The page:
Celebration held for graduates of First Nations pilot training program – Winnipeg Free Press
About 150 people were in attendance at the Calm Air hangar at Thompson Airport on Monday to celebrate the 11 graduates of the first class of the Atik Mason Indigenous Pilot Pathway, funded entirely by Exchange Income Corp.
All 11 students from northern First Nations communities completed their first solo flight, 10 of them completed their first flight test and some completed the Transport Canada written exam portion of the permit.
The others are expected to take the exam in the coming weeks.
“I have my pilot’s license?” Holy fumes. It’s pretty exciting,” said Nathan Beardy, one of the graduates. “We couldn’t have done it without the support of the whole team here. The level of support they gave to our team, my classmates, was amazing. They were all dedicated to our success.
The program was an initiative of Winnipeg-based EIC – which owns a number of regional airlines, including Perimeter Aviation, Calm Air and Keewatin Air – as part of its response to calls for action from the Truth Commission. and reconciliation of Canada.
All expenses were paid for each of the students, including accommodation, meals and training by officials from the Moncton Flight College in New Brunswick, another company owned by EIC.
“Everyone is extremely satisfied, and yes, absolutely, the intention is to make another intake next year,” said Robin Jacuzzi, director of aviation programs at EIC.
Current graduates will all have the chance to continue to obtain their commercial pilot license either in Moncton this fall or next May in Thompson. Again, all expenses will be paid.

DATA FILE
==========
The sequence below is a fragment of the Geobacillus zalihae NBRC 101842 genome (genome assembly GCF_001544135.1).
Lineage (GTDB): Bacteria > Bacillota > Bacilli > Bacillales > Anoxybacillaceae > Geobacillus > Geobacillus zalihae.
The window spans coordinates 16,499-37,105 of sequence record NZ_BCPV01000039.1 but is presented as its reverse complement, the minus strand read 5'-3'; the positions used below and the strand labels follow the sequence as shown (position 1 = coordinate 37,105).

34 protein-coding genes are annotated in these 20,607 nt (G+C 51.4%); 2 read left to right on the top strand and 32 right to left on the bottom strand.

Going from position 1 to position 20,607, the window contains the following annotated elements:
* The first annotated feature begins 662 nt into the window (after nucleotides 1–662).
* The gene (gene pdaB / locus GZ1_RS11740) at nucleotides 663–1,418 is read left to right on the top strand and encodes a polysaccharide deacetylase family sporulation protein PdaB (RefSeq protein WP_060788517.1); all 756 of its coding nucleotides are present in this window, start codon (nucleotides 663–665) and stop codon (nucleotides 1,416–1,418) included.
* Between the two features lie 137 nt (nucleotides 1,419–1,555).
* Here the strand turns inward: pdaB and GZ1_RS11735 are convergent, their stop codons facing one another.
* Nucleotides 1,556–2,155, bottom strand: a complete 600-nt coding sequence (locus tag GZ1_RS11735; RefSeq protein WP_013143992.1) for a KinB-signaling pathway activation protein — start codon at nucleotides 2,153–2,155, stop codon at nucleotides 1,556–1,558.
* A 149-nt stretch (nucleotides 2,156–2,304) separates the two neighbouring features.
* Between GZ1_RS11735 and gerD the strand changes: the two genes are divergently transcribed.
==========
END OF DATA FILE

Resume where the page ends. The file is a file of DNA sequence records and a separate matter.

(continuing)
The graduates were honored by a host of dignitaries including Chiefs and Councilors from three communities, Grand Chief Garrison Settee of MKO and Colleen Smook, Mayor of Thompson.
Settee is proud of the accomplishments of program members.
“Our people are resilient and talented,” he said in a prepared statement. “It shows that, given the opportunity, they can achieve great things and will inspire the next generation of members of their community to do the same. This program shows reconciliation in action, equipping participants with the skills and confidence that will follow them wherever their path in life takes them.
The program was designed as a way for EIC to show its commitment to the First Nations communities served by its airlines and hopefully begin to feature Indigenous pilots at the controls of aircraft who are, for some communities, their only source of transportation in and out of the community.
The program is named after Timothy Atik (Tik) Mason, a Perimeter pilot from St. Theresa Point, who was the first recipient of a special scholarship for Aboriginal pilot trainees.
In addition to continuing next year, the company is considering expanding the program to Nunavut.
“This time next year they will be full-fledged commercial pilots. It has been a great success,” said EIC Managing Director Mike Pyle.
Once they have obtained their commercial license, all participants will be offered jobs with EIC airlines.
“For me, what’s exciting is that it can lead to a pattern,” Pyle said. “If we do a good job, it could snowball.”
The graduation falls the same week as EIC welcomes approximately 1,000 youth from Indigenous communities across the province to attend the Winnipeg Blue Bomber-Saskatchewan Roughriders CFL game on Friday at IG Field.
This game falls on Canada’s National Day for Truth and Reconciliation, colloquially known as Orange Shirt Day.
Members of both teams will wear orange jerseys during the warm-up.
Martin Cash has written a column and business news for the Free Press since 1989. During those years he wrote through a number of economic cycles and the rise and fall (and rise) of the fortunes of many local businesses .
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